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First look at a very new Cup

17 Dec, 2020

The Curtain Raiser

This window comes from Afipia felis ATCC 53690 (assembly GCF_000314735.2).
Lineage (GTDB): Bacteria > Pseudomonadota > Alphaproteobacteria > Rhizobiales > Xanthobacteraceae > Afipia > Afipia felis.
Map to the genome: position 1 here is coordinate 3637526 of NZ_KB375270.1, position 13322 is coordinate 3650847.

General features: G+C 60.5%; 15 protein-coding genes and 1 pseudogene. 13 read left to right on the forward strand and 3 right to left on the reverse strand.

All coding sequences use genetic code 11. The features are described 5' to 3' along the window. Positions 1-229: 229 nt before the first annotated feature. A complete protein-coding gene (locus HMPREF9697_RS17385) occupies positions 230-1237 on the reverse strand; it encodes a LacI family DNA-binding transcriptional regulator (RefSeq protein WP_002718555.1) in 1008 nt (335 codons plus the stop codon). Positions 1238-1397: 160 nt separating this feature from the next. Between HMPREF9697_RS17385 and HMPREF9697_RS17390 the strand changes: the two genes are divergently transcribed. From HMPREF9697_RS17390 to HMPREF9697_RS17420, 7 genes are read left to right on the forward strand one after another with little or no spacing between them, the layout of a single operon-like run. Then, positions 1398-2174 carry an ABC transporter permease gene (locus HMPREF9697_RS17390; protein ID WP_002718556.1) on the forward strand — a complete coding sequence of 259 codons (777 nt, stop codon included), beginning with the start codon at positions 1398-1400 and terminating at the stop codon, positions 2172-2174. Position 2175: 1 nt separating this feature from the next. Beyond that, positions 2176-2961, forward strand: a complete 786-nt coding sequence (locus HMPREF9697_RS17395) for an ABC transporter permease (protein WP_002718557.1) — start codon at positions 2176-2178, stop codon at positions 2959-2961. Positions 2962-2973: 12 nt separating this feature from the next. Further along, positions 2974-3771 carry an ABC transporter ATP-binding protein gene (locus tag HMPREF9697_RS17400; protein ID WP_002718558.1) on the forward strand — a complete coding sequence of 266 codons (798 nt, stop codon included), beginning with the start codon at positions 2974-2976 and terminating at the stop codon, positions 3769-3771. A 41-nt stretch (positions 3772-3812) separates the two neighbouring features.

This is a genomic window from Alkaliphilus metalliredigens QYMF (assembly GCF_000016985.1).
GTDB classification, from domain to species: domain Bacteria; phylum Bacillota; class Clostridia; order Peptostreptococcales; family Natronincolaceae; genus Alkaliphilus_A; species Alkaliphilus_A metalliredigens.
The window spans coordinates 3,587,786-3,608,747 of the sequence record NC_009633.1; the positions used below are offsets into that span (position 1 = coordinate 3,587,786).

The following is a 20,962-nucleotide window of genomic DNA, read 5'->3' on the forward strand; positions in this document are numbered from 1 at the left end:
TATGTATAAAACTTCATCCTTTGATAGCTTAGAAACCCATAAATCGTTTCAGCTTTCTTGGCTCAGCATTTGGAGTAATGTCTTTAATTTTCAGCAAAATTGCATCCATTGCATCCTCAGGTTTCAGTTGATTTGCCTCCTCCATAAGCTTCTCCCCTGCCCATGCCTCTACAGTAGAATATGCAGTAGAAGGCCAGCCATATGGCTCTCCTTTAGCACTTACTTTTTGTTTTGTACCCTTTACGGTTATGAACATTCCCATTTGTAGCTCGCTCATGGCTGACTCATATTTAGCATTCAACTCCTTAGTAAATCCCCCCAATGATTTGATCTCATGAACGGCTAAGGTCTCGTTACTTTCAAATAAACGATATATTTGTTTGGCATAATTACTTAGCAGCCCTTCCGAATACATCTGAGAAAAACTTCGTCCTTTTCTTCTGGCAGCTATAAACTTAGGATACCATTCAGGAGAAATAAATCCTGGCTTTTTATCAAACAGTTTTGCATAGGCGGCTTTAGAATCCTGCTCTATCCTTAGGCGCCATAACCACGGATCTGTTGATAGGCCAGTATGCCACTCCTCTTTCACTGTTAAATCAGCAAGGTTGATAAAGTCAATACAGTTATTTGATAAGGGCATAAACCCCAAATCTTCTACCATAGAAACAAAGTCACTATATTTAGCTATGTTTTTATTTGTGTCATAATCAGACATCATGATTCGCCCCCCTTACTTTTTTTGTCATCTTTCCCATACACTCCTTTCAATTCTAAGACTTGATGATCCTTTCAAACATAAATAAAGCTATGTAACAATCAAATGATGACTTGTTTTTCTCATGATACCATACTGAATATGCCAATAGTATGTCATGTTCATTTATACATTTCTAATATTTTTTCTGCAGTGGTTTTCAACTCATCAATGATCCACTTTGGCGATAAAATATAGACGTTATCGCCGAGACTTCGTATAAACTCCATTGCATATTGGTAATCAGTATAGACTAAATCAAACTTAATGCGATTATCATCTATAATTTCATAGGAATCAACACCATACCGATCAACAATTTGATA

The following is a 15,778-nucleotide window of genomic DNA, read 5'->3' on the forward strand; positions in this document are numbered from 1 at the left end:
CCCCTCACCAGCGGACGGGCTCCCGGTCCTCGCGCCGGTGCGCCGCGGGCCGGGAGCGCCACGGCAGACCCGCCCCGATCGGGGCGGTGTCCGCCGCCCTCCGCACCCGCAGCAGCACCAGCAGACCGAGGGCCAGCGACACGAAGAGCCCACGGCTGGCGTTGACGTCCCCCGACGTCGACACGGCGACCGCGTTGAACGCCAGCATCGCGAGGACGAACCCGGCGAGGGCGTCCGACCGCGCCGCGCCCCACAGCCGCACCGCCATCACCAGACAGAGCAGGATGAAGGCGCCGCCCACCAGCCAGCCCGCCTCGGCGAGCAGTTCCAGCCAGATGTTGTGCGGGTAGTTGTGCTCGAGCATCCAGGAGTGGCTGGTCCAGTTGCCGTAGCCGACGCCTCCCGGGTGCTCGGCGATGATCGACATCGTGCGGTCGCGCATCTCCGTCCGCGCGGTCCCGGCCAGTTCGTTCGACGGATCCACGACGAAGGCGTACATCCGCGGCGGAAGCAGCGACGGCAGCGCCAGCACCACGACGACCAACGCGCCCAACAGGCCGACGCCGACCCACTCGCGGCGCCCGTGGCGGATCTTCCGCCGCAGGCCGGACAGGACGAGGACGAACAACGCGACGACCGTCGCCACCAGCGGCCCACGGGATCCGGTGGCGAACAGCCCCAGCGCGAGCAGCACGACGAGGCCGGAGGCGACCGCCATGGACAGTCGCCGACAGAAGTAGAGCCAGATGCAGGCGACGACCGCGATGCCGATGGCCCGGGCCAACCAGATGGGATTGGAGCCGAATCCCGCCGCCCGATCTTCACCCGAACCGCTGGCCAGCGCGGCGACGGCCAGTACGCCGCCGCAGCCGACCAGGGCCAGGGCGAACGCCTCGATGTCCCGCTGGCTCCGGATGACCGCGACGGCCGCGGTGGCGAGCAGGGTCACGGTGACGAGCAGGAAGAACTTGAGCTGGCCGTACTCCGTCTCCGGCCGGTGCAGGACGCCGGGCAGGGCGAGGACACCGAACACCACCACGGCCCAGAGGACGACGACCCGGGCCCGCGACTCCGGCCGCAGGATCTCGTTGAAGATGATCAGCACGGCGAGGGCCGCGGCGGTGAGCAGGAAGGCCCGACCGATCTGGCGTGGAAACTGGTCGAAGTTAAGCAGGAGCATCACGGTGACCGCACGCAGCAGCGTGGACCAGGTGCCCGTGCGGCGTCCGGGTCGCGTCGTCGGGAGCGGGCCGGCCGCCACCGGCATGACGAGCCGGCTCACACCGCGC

The first day of official racing at the Prada America’s Cup World Series had a slice of everything and provided a hint of what’s in store over the next three months. We saw the Defender Emirates Team New Zealand streak off into the distance in the opening match against the Challenger of Record Luna Rossa Prada Pirelli. A punchy statement about the bar that has to be reached by anyone who fancies their chances for the Cup. Yet in the fourth and final race of the day we saw American Magic that did just that as they locked horns with the locals in a race that was proper match racing with gains, losses, a tacking duel, lead changes, tight mark rounds to defeat the Kiwis. And not only did they beat them, but for once we saw that the slick red boat and its crew are not infallible. American Magic had the better of the Kiwis in pre-start and held the advantage at the start, hitting the line on speed and on time, something their opponents failed to do. We saw ETNZ struggle up the beat too and heard over the crew comms hints of a problem with the mainsheet traveller and on lap two, a rare crash off the back of a rushed tack around the port hand leeward gate. I’ve watched every practice race so far and this was the first time we’ve seen the Kiwis flustered. But it didn’t last long. This team has plenty of speed and rarely drops the ball through manoeuvres and on the final leg managed to split sides up the final beat and get close enough to spook American Magic into a tacking duel. Tack by tack they reeled the American team in, and when American Magic overstood the last tack into the lefthand mark, it opened the door for the Kiwis who just managed to get into the zone first to get water at the mark. The protest buttons were pressed on both boats and it was American Magic that copped the blame. For whatever reason, ETNZ gybed away quickly but in the puffy conditions the American’s were on the breezier and better shifted side of the course and regained their lead to take a win by 12 seconds. For me, it was the most important race of the day, not because the home boys got beaten, but because of what it says about what is possible with these extraordinary boats. I’m delighted to see such a snub to the nay sayers who have refused to accept that the America’s Cup has always been a design race and is largely about pushing at the boundaries technology. (Don’t get me started.) This was a race that close racing, ridiculously high speeds, the top speed today was 49knots in no more than 16 knots of breeze. It was also a day for some stunningly images. Of course, one of the big talking points down here is of the British performance which seems to be struggling with all kinds of issues every time they go out. Until now it has been a clear difficulty in getting up onto the foils in the light. The precise wind speed doesn’t matter, the issue is that it seems they are the last to lift off. But today was different, control issues were at the heart of their problems. In the morning I was hearing rumours that the flight control systems were causing issues, a few hours later we saw it for real as Ainslie lost control through a gybe. “It’s completely locked out here, the rudder just lost grip,” he said over the crew comms as the boat rounded up. Although they recovered, they were having more problems getting Britannia around the course and in their second race, (the third of the day), they were forced to retire altogether when the canting control system failed. In the press conference afterwards, Ainslie was punchy in his criticism of the foil control system and software, a supplied component across the fleet. He even had a spat with Peter Burling. And while he clarified later on that the flight control issues were not their only problems and that fixing it would not see them instantly, ‘go out there and win races’, he was clearly frustrated. Interestingly, one of the questions from the press asked the other teams about their experiences with the system. Apart from ETNZ, all seemed to suggest that this area had/has been a problem. I have little doubt that breakdowns are going to be a big part of this Cup cycle, the more I hear about these boats, how they are engineered and how they are sailed the more I start to appreciate just how close to the edge they are technically. And it’s hardly surprising, you don’t often see ice yacht speeds aboard something the size of a mini maxi in conditions where the white horses have only just started to break. The world is seeing it for the first time and when it comes to the racing, so too are the crews. You can criticise by comparing to previous Cups if you like, but this is genuine new territory and unlike the one sided techno fests of previous Deed of Gift matches that promise loads and deliver little in the way of competition, today we saw what could be possible. And from my seat it was breathtaking.

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